National Survey of Health & Development

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The National Survey of Health & Development is a Medical Research Council (MRC) longitudinal survey of people born in Britain in March 1946. It is "the longest continually running major birth cohort study in the world and is one of the longest-running studies of human development. "[1]

History[edit]

The 1946 birth cohort study (which became known later as National Survey of Health & Development) was set up by J. W. B. Douglas less than a year after the end of the second world war. The original promoters of this survey had been the Population Investigation Committee[2] with help from the Royal College of Obstetricians and some funding from the Nuffield Foundation and the National Birthday Trust Fund.[3] The survey began with interviews of 13 687 mothers who had given birth in the England, Wales and Scotland during the week of 3–9 March 1946 (91% of births that week).[4] Originally this survey was intended as a one-off project and was designed to answer questions such as;why had the national fertility rate in Britain been consistently dropping?; were the costs of giving birth a deterrent to having children?; and how well were the existing midwifery and obstetric medical services in Britain working?[3]

Unknown to the project initiators, this project coincided with the start of the post-World War II baby boom so the question of low fertility rates was not explored. The initial results showed enormous differences in birth outcomes between different classes in Britain - for example, the babies from mothers in the lowest social class were 70% more likely to be born dead than in the highest social class.[5] The results from this survey influenced the decisions made when setting up the British National Health Service in 1948. The survey continued with a sample (which excluded illegitimate children and twins) of 5 362 of the children using regular follow-ups[6] to explore the impact of a National Health Service on health and to explore differences in child development by factors like social class, health and education. As of 2016 it has continued and has itself developed into a study of ageing.[7][8] The regularly updated information about this cohort also contrasts with data from other longitudinal studies in Britain and elsewhere.

The mission of the Unit is to realise the scientific potential of the NSHD as a world class, interdisciplinary life course study by:

  • Scientific discovery of life course influences on normal and healthy ageing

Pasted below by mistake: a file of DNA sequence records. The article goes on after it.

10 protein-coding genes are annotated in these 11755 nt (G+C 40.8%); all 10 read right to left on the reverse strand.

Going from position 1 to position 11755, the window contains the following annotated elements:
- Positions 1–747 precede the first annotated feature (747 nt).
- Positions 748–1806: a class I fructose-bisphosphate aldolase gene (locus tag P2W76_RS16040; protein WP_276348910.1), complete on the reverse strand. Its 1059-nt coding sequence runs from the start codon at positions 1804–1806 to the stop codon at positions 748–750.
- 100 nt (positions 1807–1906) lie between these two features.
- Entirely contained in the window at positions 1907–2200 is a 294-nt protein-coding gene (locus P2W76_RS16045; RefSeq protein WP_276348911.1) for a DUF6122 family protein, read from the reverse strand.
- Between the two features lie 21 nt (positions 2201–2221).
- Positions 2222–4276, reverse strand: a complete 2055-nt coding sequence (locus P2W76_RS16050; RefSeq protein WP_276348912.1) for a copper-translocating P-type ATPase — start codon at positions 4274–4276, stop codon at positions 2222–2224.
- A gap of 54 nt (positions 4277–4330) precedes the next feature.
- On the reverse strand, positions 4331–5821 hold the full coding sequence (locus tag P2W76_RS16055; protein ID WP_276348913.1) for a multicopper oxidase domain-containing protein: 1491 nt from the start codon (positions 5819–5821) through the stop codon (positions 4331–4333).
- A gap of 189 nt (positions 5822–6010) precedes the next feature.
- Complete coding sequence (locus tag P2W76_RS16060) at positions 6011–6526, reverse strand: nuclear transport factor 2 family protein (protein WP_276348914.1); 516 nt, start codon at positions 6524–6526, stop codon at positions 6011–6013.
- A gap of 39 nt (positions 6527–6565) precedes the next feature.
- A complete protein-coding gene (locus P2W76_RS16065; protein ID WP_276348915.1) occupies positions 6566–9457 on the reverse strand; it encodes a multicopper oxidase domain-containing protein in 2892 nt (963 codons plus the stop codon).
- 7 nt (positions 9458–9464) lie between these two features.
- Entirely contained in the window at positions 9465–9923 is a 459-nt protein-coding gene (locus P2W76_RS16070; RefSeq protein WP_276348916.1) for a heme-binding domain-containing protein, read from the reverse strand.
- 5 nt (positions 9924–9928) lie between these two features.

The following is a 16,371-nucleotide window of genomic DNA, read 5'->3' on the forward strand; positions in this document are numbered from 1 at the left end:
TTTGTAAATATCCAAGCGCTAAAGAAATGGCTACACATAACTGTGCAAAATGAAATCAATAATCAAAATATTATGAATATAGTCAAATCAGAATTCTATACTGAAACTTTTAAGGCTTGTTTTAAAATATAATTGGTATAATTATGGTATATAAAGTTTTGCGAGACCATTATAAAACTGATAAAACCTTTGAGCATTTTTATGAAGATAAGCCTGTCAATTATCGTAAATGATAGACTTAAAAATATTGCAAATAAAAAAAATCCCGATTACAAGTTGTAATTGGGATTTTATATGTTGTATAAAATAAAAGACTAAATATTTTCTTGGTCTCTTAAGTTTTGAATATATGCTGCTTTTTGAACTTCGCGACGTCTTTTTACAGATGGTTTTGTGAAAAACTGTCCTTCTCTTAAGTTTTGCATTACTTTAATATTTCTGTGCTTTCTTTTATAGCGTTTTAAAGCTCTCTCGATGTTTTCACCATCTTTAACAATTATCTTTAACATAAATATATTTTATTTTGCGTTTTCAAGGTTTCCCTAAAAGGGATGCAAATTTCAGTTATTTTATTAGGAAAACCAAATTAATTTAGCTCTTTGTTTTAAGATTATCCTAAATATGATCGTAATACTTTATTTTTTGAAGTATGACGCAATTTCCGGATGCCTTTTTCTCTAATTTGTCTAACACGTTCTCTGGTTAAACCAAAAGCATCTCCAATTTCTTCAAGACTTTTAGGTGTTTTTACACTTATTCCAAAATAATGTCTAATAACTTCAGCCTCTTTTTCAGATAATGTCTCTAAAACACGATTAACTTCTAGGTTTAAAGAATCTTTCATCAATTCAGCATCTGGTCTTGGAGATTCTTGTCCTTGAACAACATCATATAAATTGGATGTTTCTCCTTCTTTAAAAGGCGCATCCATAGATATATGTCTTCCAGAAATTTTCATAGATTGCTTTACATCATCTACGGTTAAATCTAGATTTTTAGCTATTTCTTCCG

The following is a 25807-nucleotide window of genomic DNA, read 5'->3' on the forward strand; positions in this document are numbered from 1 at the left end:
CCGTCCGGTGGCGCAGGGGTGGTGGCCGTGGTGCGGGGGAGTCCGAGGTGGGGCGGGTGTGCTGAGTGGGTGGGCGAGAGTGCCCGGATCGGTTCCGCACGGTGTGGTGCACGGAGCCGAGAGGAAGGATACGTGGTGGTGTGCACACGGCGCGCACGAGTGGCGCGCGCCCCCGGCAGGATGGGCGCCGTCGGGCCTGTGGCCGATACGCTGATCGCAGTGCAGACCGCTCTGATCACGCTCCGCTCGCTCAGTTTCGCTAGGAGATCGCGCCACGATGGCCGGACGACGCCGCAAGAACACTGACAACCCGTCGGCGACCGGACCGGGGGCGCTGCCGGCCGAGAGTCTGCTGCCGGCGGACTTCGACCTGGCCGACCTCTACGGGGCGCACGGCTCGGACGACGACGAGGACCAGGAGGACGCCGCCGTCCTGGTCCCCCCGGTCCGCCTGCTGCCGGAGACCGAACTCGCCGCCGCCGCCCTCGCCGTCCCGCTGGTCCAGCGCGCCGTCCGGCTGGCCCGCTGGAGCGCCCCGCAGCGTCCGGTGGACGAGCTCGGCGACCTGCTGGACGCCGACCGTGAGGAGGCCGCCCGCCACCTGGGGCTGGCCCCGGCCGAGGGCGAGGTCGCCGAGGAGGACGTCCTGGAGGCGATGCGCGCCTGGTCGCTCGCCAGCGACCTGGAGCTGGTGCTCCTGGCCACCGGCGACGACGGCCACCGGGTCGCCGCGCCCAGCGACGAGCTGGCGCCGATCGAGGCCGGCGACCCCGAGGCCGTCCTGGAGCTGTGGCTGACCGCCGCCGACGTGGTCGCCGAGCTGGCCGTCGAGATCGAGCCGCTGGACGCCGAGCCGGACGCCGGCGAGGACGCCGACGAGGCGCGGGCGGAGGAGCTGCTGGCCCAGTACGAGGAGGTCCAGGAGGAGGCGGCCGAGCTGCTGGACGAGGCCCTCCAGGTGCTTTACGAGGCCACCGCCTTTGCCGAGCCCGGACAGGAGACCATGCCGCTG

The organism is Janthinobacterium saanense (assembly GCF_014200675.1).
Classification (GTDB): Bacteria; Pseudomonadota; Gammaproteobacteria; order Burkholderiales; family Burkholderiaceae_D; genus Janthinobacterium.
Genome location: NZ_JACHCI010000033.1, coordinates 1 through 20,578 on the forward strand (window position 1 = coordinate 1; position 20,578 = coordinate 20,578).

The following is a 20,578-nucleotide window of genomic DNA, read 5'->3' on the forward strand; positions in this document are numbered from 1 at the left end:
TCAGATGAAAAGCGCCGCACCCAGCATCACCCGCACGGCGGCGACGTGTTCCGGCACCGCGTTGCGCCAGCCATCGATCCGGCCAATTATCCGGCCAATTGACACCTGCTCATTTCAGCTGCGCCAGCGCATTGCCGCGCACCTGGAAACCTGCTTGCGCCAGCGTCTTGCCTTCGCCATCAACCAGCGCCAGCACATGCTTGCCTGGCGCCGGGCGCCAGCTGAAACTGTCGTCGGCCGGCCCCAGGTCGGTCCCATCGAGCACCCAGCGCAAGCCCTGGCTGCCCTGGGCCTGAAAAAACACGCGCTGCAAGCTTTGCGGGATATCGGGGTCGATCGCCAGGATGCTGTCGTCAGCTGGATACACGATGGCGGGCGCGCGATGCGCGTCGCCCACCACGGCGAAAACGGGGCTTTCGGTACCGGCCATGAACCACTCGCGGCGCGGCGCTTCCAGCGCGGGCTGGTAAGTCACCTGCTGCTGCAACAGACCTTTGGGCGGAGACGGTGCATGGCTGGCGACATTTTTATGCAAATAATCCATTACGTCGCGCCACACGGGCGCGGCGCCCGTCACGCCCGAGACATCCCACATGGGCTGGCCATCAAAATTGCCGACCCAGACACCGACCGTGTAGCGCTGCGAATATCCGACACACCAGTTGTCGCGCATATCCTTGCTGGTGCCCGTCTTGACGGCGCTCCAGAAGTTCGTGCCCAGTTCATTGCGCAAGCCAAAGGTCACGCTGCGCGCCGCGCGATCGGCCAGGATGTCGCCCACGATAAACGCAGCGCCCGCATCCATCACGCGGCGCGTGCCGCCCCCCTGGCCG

• Transfer of knowledge to policymakers, health practitioners, and other research users
  • Promotion of healthy ageing

The NSHD was formerly based at the London School of Economics (under the direction of Dr. James Douglas and at the University of Bristol), and then the Department of Epidemiology and Public Health at University College London (under the direction of Professor Michael Wadsworth). In 2016, the survey was operating under the MRC Unit for Lifelong Health and Ageing (which was established in 2008) and based in Bloomsbury, London, England, directed by Professor Diana Kuh.

Members of the 1946 birth cohort held 65th and 70th birthday party celebrations in 2011[9] and 2016.[10][11]

Directors[edit]

References[edit]

  1. ^ Pearson (2016, p. 345)
  2. ^ Pearson (2016, p. 22)
  3. ^ a b Wadsworth, Michael; Kuh, Diana; Richards, Marcus; Hardy, Rebecca (2006-02-01). "Cohort Profile: The 1946 National Birth Cohort (MRC National Survey of Health and Development)". International Journal of Epidemiology. 35 (1): 49–54. ISSN 0300-5771. PMID 16204333. doi:10.1093/ije/dyi201. 
  4. ^ Watts, Geoff (2011-02-15). "In for the long haul". BMJ. 342: d942. ISSN 0959-8138. PMID 21324993. doi:10.1136/bmj.d942. 
  5. ^ Pearson (2016, p. 27)
  6. ^ Pearson (2016, p. 40)
  7. ^ Kuh, Diana; Pierce, Mary; Adams, Judith; Deanfield, John; Ekelund, Ulf; Friberg, Peter; Ghosh, Arjun K.; Harwood, Nikki; Hughes, Alun (2011-02-01). "Cohort Profile: Updating the cohort profile for the MRC National Survey of Health and Development: a new clinic-based data collection for ageing research". International Journal of Epidemiology. 40 (1): e1–e9. ISSN 0300-5771. PMC 3043283Freely accessible. PMID 21345808. doi:10.1093/ije/dyq231. 
  8. ^ "Happy children make happy adults". Research. University of Cambridge. 2011-03-14. Retrieved 2016-08-28. 
  9. ^ Pearson, Helen (2011-03-01). "Epidemiology: Study of a lifetime". Nature. 471: 22–24. doi:10.1038/471020a. Retrieved 2016-08-27. 
  10. ^ Robin, McKie (2016-02-27). "Health study – why we owe so much to the class of ’46". The Guardian. ISSN 0261-3077. Retrieved 2016-08-27. 
  11. ^ Hymowitz, Kay (2016-06-06). "The Haves and the Have Nots". Wall Street Journal. ISSN 0099-9660. Retrieved 2016-08-28. 

Bibliography[edit]

Pearson, Helen (2016). The Life Project. UK: Allan Lane and imprint of Penguin Books. p. 399. ISBN 978-1-846-14826-2. 

Wedge, Peter; Prosser, Hilary (1973). Born to Fail?. UK: Arrow Books Ltd. p. 64. ISBN 978-0099082804. 

External links[edit]